Three Things to Consider Before Buying a Home
Adapted from the FDIC's Money Smart Program.
Ready to buy a home? Buying a home is a big step whether you’ve done it before or if you’re a first-time home buyer. A lot goes into buying a home and it can seem overwhelming just to get started. But, whether you think you are ready or ready to think about purchasing a home, here are three things you may want to consider before:
Think about why you want to own vs rent.
Think about your reasons to purchase a new home. Is one of them to build wealth?
Building wealth in a home you own comes from the equity you have in your home. Equity generally equals the market value of your home minus what you owe on the home. The amount of equity you have in your home can vary because of changes to the market value or how much debt you owe on the home. Your equity can go up, down, or stay the same.
You don’t generally have or build equity in something that you rent. So, this may be a reason that factors into buying your home.
Determine if you are financially ready to buy a home.
How much can you afford? What you can afford depends on your income, credit rating, current monthly expenses, down payment, and the interest rate you receive from the bank.
To know how much you can afford, you will need to know how much money you pay out in bills and other expenses each month. Making a budget can help with that. Monthly expenses will vary for everyone, but can include utilities like power, water, gas, groceries, vehicle note, vehicle insurance, health insurance, small loans, child-support payments, among others.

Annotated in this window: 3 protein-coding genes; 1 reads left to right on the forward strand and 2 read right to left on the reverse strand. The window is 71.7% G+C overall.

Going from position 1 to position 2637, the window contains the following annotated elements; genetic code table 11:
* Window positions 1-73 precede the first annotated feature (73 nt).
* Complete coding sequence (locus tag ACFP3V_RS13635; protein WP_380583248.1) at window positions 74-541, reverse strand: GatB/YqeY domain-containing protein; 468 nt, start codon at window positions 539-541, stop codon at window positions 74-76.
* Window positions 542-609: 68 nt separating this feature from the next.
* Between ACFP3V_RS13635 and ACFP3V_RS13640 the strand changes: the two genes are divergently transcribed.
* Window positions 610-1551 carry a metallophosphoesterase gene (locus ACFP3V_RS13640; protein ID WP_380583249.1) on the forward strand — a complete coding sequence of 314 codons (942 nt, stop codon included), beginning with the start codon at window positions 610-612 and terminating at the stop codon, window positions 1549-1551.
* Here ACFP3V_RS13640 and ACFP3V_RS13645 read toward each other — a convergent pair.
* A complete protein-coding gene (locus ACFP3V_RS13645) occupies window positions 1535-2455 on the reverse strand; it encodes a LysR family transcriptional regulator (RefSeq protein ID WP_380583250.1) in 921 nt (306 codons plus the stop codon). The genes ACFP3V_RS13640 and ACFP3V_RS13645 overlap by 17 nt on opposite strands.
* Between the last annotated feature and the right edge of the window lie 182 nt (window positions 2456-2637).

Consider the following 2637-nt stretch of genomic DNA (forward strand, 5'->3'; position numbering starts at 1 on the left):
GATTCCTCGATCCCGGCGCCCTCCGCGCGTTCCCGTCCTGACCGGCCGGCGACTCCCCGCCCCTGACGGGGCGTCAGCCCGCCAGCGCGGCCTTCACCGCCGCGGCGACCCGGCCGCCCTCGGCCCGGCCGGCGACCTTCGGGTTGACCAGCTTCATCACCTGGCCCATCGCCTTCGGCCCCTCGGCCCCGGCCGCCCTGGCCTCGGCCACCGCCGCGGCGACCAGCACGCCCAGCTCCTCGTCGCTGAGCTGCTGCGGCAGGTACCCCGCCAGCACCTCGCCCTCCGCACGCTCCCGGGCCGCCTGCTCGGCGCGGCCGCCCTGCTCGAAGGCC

When determining if you’re financially ready to buy a home, keep in mind that a down payment may be required depending on the lender requirements and type of loan you are applying for. The bigger the down payment, the smaller your mortgage note will be.
Check Your Credit Score.
Your credit score or rating is extremely important as lenders use your credit history to determine whether they will lend you money and how much that loan will cost you.
Your credit score also factors into the interest rate on your mortgage. Something to remember: your interest rate is likely to be lower if you have good credit and vice versa.
Tip- visit www.annualcreditreport.com to receive one free credit report from all three credit reporting agencies in a 12-month period. For additional resources on credit reports, visit www.fdic.gov/education
Purchasing a home is a big decision and it is best to be prepared. Use this checklist as a guide to start collecting items you’ll need throughout the home buying process.